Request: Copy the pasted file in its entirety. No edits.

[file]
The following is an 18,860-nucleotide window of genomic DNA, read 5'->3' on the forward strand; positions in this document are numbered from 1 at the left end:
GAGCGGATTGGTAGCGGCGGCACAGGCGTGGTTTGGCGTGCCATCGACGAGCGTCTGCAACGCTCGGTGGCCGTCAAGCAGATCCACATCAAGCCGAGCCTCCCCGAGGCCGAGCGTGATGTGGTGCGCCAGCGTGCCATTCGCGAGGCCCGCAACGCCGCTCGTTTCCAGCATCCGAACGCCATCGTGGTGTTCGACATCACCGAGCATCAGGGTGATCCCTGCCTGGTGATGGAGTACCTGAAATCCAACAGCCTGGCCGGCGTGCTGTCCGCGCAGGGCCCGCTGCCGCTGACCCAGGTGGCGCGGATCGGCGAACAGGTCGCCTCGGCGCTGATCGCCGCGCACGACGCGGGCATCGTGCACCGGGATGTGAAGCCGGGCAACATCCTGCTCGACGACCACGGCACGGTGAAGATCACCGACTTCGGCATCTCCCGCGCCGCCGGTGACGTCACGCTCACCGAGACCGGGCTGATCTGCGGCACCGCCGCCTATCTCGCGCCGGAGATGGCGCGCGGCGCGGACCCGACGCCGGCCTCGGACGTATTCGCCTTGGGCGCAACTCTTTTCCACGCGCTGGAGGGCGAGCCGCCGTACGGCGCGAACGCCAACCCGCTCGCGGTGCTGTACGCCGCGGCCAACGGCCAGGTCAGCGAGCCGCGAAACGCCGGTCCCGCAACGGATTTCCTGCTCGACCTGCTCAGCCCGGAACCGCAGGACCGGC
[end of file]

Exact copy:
The following is an 18,860-nucleotide window of genomic DNA, read 5'->3' on the forward strand; positions in this document are numbered from 1 at the left end:
GAGCGGATTGGTAGCGGCGGCACAGGCGTGGTTTGGCGTGCCATCGACGAGCGTCTGCAACGCTCGGTGGCCGTCAAGCAGATCCACATCAAGCCGAGCCTCCCCGAGGCCGAGCGTGATGTGGTGCGCCAGCGTGCCATTCGCGAGGCCCGCAACGCCGCTCGTTTCCAGCATCCGAACGCCATCGTGGTGTTCGACATCACCGAGCATCAGGGTGATCCCTGCCTGGTGATGGAGTACCTGAAATCCAACAGCCTGGCCGGCGTGCTGTCCGCGCAGGGCCCGCTGCCGCTGACCCAGGTGGCGCGGATCGGCGAACAGGTCGCCTCGGCGCTGATCGCCGCGCACGACGCGGGCATCGTGCACCGGGATGTGAAGCCGGGCAACATCCTGCTCGACGACCACGGCACGGTGAAGATCACCGACTTCGGCATCTCCCGCGCCGCCGGTGACGTCACGCTCACCGAGACCGGGCTGATCTGCGGCACCGCCGCCTATCTCGCGCCGGAGATGGCGCGCGGCGCGGACCCGACGCCGGCCTCGGACGTATTCGCCTTGGGCGCAACTCTTTTCCACGCGCTGGAGGGCGAGCCGCCGTACGGCGCGAACGCCAACCCGCTCGCGGTGCTGTACGCCGCGGCCAACGGCCAGGTCAGCGAGCCGCGAAACGCCGGTCCCGCAACGGATTTCCTGCTCGACCTGCTCAGCCCGGAACCGCAGGACCGGC